Dear Students

Will You Remember Me?

Eh, chances are you won’t.

I’m talking to you, my dear students. I’m talking to those of you who come in so excited for art to start every week. I’m talking to those of you who dread art day every week. I’m talking to those of you who quietly work away on your tasks. I’m talking to those of you who loudly ask for help, noisily ask questions and disruptively talk to your neighbors. I’m talking to those of you who never leave your seats. I’m talking to those of you who can’t seem to stay seated. I’m talking to those of you who have natural talent. I’m talking to those of you who have worked hard for the talent you have. I’m talking to those of you who will never have a lick of artistic talent. I’m talking to all of you, my dear students.

Will you remember me?

I don’t remember my elementary art teachers. Not really. I remember their names, and I remember what some of them looked like. I don’t think I remember all of them. I remember my first art teacher who, according to a classmate, had a witch’s nose. That’s all I remember about her. I vaguely recall the art room, and what was hanging on the wall. I don’t remember what we made, and I don’t remember if I liked her or not.  I think I liked her. I can’t be sure though, because of the witch’s nose. I sort of remember my second (I think) art teacher, but only because something about her appearance also stood out to me. She was the largest woman I had ever seen. I’m not proud of that. I remember not liking her. I don’t know why. I think she was loud. I don’t know. I don’t remember what we made, and I don’t remember what her art room looked like. I don’t recall my other elementary art teacher(s?). I remember the time my friend sat in paint and had to change her pants. I remember the first time I drew a portrait, coincidentally it was a portrait of the paint pants friend. Maybe she sat in the paint during the portrait drawing art class. I don’t know. Sadly, I have more memories of my elementary music teacher and my elementary PE teacher. I don’t know why.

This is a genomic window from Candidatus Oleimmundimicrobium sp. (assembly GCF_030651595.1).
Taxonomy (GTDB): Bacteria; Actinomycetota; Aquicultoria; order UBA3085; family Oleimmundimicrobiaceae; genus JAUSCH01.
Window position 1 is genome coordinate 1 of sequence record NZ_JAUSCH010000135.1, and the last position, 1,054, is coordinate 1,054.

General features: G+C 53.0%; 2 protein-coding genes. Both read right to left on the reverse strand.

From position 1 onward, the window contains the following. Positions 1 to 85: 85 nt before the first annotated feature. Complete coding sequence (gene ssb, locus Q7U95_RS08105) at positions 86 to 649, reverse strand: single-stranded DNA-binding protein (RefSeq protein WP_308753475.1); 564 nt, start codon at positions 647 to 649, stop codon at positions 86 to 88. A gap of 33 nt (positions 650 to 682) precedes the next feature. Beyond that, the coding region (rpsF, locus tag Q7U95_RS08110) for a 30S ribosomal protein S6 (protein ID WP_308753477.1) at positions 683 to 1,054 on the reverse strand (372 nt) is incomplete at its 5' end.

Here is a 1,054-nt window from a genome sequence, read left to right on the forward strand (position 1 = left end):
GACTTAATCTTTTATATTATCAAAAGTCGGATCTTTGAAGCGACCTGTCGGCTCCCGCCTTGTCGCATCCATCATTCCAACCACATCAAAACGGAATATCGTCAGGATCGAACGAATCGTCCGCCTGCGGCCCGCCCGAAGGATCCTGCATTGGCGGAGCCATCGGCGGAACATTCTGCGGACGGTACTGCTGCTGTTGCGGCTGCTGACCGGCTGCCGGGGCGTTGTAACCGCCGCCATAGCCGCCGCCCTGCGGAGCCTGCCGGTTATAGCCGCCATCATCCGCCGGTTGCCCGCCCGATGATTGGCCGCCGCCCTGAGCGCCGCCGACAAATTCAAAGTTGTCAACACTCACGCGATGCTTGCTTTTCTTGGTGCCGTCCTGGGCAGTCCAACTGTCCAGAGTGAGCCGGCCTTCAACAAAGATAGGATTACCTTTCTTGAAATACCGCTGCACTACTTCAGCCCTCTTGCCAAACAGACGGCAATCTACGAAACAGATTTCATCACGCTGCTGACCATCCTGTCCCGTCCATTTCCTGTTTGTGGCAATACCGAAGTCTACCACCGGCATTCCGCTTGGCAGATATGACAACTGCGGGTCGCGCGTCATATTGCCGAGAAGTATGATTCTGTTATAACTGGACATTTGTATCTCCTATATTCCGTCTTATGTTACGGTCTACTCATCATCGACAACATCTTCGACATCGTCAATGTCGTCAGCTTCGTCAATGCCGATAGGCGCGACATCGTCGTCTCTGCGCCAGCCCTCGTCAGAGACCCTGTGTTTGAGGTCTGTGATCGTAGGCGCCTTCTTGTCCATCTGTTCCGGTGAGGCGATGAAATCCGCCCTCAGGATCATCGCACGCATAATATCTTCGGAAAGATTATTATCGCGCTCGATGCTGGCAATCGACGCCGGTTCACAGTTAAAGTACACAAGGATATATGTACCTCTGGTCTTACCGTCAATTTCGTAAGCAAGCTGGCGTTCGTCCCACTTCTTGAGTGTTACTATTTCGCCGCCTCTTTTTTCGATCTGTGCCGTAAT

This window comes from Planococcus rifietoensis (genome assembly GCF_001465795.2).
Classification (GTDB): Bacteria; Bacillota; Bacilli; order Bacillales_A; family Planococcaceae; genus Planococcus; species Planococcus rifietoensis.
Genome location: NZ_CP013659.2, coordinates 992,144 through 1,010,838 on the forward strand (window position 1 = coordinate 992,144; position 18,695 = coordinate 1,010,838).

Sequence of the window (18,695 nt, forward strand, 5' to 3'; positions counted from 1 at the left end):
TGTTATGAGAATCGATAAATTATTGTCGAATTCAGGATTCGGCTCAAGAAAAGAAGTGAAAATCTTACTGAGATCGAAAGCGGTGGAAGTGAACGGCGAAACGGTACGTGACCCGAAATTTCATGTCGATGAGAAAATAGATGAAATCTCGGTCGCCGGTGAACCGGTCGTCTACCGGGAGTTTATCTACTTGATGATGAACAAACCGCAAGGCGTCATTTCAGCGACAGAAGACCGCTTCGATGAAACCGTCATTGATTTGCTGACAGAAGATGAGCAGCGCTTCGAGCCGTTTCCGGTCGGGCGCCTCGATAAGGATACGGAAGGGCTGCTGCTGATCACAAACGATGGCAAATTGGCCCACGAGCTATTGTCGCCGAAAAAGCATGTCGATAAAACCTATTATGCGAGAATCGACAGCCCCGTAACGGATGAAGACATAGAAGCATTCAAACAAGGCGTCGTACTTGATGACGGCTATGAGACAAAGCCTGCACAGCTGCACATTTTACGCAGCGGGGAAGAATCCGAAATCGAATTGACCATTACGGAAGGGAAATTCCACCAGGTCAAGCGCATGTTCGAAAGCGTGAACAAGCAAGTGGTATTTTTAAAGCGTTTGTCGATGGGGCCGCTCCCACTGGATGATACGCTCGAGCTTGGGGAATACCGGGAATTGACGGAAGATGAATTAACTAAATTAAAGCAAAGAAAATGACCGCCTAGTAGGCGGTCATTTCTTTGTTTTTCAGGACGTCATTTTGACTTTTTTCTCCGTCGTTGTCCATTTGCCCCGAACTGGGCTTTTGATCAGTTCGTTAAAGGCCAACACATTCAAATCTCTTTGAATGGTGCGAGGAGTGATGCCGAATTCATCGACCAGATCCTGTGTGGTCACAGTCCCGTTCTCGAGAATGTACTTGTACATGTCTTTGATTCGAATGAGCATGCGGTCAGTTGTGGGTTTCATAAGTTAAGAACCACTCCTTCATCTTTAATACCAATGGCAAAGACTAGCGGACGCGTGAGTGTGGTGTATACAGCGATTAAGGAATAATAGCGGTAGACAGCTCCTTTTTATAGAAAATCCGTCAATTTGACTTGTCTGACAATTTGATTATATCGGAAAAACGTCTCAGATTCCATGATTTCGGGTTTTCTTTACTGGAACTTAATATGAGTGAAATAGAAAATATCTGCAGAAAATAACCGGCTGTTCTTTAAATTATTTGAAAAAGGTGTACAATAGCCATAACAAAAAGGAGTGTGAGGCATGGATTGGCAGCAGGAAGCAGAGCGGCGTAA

So I ask you again, students, will you remember me? Will you remember the projects that we made together? Will you remember that I taught you how to draw noses? Will you remember that painting trick I showed you? Maybe you’ll remember what I look like, or maybe you’ll remember what I wore. Maybe you’ll remember all those times I had to raise my voice, or all those times I had to ring my bell. Maybe you won’t remember me at all.

My dear students, it is possible, years from now, you’ll be looking back through your sixth grade yearbook and wonder, who was that? Why did she sign my yearbook? Did I even like that teacher?

My dear students, even if you don’t remember, I will remember. I’ll remember that time you made me a yarn bracelet. I’ll remember that time you brought in work you did outside of class just to show me. I’ll remember that time you thanked me for being your teacher. I’ll remember that once upon a time, for a brief moment in your life, I was your favorite something. Or maybe I wasn’t, but it doesn’t matter, because I’ll remember you at a time in your life of which you will have so few memories. I will remember you at your best, your sweetest, your most innocent. I will remember you at your most curious, your most artistic and your most adventurous.

So you go on and forget. That’s fine, because I won’t. I will always remember you as the outgoing fourth grader, the naturally talented sixth grader or the excitable first grader. I will remember a version of you that you will soon forget.

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Dear Students, Funny, Ha-Ha, In the Art Room

[Knock, knock]